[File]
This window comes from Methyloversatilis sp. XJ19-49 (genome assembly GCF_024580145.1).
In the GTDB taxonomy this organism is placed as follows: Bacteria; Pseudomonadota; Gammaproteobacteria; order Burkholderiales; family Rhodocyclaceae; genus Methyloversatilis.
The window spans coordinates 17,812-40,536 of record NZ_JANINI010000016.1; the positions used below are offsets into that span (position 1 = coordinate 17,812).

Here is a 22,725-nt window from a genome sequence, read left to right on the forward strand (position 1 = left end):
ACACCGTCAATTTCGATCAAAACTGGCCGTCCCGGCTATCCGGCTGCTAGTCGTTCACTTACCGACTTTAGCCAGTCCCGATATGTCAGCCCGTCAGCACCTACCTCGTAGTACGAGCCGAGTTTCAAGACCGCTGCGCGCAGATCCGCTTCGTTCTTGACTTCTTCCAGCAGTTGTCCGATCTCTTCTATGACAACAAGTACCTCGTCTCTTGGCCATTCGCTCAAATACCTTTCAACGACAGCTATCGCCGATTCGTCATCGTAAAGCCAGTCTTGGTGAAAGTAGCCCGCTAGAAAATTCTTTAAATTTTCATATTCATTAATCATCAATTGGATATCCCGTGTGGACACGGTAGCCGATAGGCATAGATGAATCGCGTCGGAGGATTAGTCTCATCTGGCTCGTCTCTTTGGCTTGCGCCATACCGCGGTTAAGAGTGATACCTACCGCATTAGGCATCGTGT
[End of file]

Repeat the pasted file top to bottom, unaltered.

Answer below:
This window comes from Methyloversatilis sp. XJ19-49 (genome assembly GCF_024580145.1).
In the GTDB taxonomy this organism is placed as follows: Bacteria; Pseudomonadota; Gammaproteobacteria; order Burkholderiales; family Rhodocyclaceae; genus Methyloversatilis.
The window spans coordinates 17,812-40,536 of record NZ_JANINI010000016.1; the positions used below are offsets into that span (position 1 = coordinate 17,812).

Here is a 22,725-nt window from a genome sequence, read left to right on the forward strand (position 1 = left end):
ACACCGTCAATTTCGATCAAAACTGGCCGTCCCGGCTATCCGGCTGCTAGTCGTTCACTTACCGACTTTAGCCAGTCCCGATATGTCAGCCCGTCAGCACCTACCTCGTAGTACGAGCCGAGTTTCAAGACCGCTGCGCGCAGATCCGCTTCGTTCTTGACTTCTTCCAGCAGTTGTCCGATCTCTTCTATGACAACAAGTACCTCGTCTCTTGGCCATTCGCTCAAATACCTTTCAACGACAGCTATCGCCGATTCGTCATCGTAAAGCCAGTCTTGGTGAAAGTAGCCCGCTAGAAAATTCTTTAAATTTTCATATTCATTAATCATCAATTGGATATCCCGTGTGGACACGGTAGCCGATAGGCATAGATGAATCGCGTCGGAGGATTAGTCTCATCTGGCTCGTCTCTTTGGCTTGCGCCATACCGCGGTTAAGAGTGATACCTACCGCATTAGGCATCGTGT